Beautiful heliconia with its exotic flowers gives a South Florida landscape the lush look of the tropics.
The unusual blossoms are similar to bird of paradise - and at first glance orange varieties of this plant are often mistaken for orange bird.
Flowers colors range from orange to red to yellow, and the blooms appear in warm months of the year.
These plants are not necessarily a good choice for every yard. They will spread 3 feet or more and need an area where they're allowed to do so, rather than being expected to stay put as a single accent in a mixed and varied bed.
Use well-defined edging to keep them in bounds...wide landscape blocks or a bed bordered by a walk or drive makes their natural desire to spread easy to control.
However, if you have the room, let them naturalize an area for a very unique and tropical look.
Most of these tropical landscape plants grow to about 3 or 4 feet tall, though some varieties can get much larger.
One called Lobster Claw (pictured below), with its unique claw-like flowers, can grow 6 feet tall, and other types as much as 15 feet.
Partial shade is best...but not dark dense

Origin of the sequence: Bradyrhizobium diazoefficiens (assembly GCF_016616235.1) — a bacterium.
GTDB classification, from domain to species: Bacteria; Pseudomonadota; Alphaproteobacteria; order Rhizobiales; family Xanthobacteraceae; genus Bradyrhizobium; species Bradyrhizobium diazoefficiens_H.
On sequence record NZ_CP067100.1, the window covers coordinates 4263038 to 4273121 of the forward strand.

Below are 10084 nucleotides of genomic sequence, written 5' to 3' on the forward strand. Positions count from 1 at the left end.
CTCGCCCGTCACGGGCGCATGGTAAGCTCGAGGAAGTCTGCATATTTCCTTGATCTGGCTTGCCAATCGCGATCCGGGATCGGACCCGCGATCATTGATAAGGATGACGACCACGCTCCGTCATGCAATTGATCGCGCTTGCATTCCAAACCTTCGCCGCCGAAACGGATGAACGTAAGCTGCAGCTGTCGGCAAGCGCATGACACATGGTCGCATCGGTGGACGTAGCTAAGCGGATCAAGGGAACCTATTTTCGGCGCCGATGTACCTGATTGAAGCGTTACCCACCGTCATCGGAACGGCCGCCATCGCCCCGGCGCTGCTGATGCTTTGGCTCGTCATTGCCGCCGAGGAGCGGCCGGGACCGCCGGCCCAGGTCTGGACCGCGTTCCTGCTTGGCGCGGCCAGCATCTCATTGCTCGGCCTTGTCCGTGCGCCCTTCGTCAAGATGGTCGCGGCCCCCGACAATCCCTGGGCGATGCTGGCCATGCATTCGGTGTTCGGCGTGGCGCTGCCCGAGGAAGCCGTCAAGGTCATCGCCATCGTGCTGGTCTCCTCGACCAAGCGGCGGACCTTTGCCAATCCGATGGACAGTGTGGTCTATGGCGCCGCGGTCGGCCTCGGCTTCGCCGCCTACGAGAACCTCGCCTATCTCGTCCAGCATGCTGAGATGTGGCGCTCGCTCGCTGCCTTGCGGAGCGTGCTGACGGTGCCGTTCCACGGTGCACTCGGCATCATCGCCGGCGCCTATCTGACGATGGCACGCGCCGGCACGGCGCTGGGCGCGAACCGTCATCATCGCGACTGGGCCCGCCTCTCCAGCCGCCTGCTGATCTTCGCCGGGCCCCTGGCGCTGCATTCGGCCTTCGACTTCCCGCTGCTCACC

shade. And heliconias need regular attention - food and water - to look
their best and perform well.
This plant is a moderate to fast grower that prefers part shade and blossoms in spring, summer and fall.
It needs the warmth of Zone 10 to survive, and even there may die back somewhat during winter weather.
Zone 10B is ideal, though these plants do fine in Zone 10A if the planting area is protected from winter winds.
Ultimate size depends on the variety. The most common ones grow about 3 feet tall, and all can spread to cover an area as much as 6 feet wide.
Heliconias are considered deer-resistant plants, though we make no guarantees.
Add top soil or organic peat humus to the hole when you plant. You might also add in composted cow manure to enrich the soil around the plant's rootball.
Trimming isn't necessary, though you'll want to keep the area edged to keep these plants from wandering into the lawn.
In spring (late March or early April) cut back to the ground any cold damaged stalks.
After a number of years, you may need to thin out an overgrown bed. Do this by removing older plants to give young ones a chance to grow and fill in the space.
This plant loves to be fed. Fertilize 3 times a year with a top quality granular fertilizer. Supplement feedings with regular applications of liquid fertilizer during warm months for heavier bloom.
Regular irrigation is a must. This plant needs water and and it needs it often (2 to 3 times a week in summer), though it doesn't do well in a boggy area.
Place plants 3 feet apart. Come out from the house 2 to 3 feet.
Plant 2 to 3 feet in from a walk or drive.
Smaller varieties may work in a large container. At some point, you'll likely have to remove and thin them out.
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